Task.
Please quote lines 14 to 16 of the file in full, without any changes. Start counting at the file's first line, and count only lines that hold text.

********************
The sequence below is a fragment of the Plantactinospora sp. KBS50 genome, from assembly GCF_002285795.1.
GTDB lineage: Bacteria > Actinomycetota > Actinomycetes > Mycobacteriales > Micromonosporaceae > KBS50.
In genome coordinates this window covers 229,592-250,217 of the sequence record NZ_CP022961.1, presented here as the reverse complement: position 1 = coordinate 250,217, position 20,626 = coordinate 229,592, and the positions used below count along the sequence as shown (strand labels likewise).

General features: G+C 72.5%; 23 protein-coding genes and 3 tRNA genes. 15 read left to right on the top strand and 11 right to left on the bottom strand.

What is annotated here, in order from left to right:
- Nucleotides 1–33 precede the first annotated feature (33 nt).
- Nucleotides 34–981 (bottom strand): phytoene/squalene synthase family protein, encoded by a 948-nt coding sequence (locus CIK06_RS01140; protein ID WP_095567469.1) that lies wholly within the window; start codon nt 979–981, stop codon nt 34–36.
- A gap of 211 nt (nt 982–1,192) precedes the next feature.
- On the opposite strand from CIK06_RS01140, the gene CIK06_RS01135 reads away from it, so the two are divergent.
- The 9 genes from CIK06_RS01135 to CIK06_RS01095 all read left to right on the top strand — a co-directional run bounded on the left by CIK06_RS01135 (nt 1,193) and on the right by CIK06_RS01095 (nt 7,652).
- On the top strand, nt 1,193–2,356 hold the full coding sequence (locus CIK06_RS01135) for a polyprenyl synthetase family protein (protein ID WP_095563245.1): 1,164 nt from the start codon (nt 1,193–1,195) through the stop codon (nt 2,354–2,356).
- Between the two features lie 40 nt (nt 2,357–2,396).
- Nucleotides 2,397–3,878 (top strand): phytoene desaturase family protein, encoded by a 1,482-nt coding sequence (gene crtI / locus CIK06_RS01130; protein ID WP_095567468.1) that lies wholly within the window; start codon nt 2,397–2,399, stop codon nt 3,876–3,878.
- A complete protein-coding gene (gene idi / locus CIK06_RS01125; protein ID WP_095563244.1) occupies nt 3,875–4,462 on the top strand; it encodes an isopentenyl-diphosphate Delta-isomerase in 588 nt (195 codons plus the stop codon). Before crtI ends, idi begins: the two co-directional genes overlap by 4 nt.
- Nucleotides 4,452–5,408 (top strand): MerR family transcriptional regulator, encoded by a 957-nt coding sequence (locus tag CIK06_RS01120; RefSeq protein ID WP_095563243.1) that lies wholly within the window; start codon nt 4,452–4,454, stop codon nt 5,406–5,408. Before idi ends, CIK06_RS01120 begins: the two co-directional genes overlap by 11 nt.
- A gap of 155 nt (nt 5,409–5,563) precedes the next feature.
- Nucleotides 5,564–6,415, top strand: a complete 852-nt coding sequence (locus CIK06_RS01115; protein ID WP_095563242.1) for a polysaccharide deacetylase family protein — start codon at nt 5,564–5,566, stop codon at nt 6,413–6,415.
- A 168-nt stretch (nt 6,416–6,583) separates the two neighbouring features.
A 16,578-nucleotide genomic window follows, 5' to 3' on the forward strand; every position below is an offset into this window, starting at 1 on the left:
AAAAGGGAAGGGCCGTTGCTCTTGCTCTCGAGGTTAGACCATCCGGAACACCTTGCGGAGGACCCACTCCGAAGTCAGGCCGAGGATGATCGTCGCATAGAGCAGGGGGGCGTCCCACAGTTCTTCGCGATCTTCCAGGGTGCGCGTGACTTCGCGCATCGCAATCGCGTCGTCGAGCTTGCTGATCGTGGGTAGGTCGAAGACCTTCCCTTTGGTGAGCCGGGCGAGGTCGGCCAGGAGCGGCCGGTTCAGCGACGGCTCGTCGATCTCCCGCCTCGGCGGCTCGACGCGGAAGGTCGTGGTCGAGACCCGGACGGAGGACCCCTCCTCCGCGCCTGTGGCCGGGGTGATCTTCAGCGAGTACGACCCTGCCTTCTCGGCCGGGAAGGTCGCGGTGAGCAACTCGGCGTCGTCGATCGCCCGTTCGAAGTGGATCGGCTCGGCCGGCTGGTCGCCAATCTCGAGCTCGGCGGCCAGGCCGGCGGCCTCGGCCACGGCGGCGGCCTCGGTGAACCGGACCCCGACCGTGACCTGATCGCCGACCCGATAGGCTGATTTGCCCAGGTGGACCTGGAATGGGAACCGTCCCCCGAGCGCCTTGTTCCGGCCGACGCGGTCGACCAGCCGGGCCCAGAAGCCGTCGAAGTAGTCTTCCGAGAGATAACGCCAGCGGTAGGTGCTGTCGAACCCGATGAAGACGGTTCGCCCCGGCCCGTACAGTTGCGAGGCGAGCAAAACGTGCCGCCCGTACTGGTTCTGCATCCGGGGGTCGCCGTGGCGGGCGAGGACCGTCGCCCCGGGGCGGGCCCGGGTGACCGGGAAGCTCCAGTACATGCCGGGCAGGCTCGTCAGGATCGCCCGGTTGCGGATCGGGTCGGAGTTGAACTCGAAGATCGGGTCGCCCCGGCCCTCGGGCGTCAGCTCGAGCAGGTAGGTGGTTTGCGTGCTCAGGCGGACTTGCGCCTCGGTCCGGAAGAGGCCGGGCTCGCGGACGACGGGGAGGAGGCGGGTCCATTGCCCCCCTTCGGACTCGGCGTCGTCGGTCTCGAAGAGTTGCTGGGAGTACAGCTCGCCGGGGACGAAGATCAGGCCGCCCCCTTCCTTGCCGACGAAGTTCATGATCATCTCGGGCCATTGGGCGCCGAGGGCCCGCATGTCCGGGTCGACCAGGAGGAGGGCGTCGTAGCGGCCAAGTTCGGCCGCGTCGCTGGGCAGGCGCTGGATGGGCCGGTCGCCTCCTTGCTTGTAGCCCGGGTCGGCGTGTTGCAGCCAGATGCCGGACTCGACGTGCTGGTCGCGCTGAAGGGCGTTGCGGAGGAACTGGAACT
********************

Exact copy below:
- A complete protein-coding gene (gene idi / locus CIK06_RS01125; protein ID WP_095563244.1) occupies nt 3,875–4,462 on the top strand; it encodes an isopentenyl-diphosphate Delta-isomerase in 588 nt (195 codons plus the stop codon). Before crtI ends, idi begins: the two co-directional genes overlap by 4 nt.
- Nucleotides 4,452–5,408 (top strand): MerR family transcriptional regulator, encoded by a 957-nt coding sequence (locus tag CIK06_RS01120; RefSeq protein ID WP_095563243.1) that lies wholly within the window; start codon nt 4,452–4,454, stop codon nt 5,406–5,408. Before idi ends, CIK06_RS01120 begins: the two co-directional genes overlap by 11 nt.
- A gap of 155 nt (nt 5,409–5,563) precedes the next feature.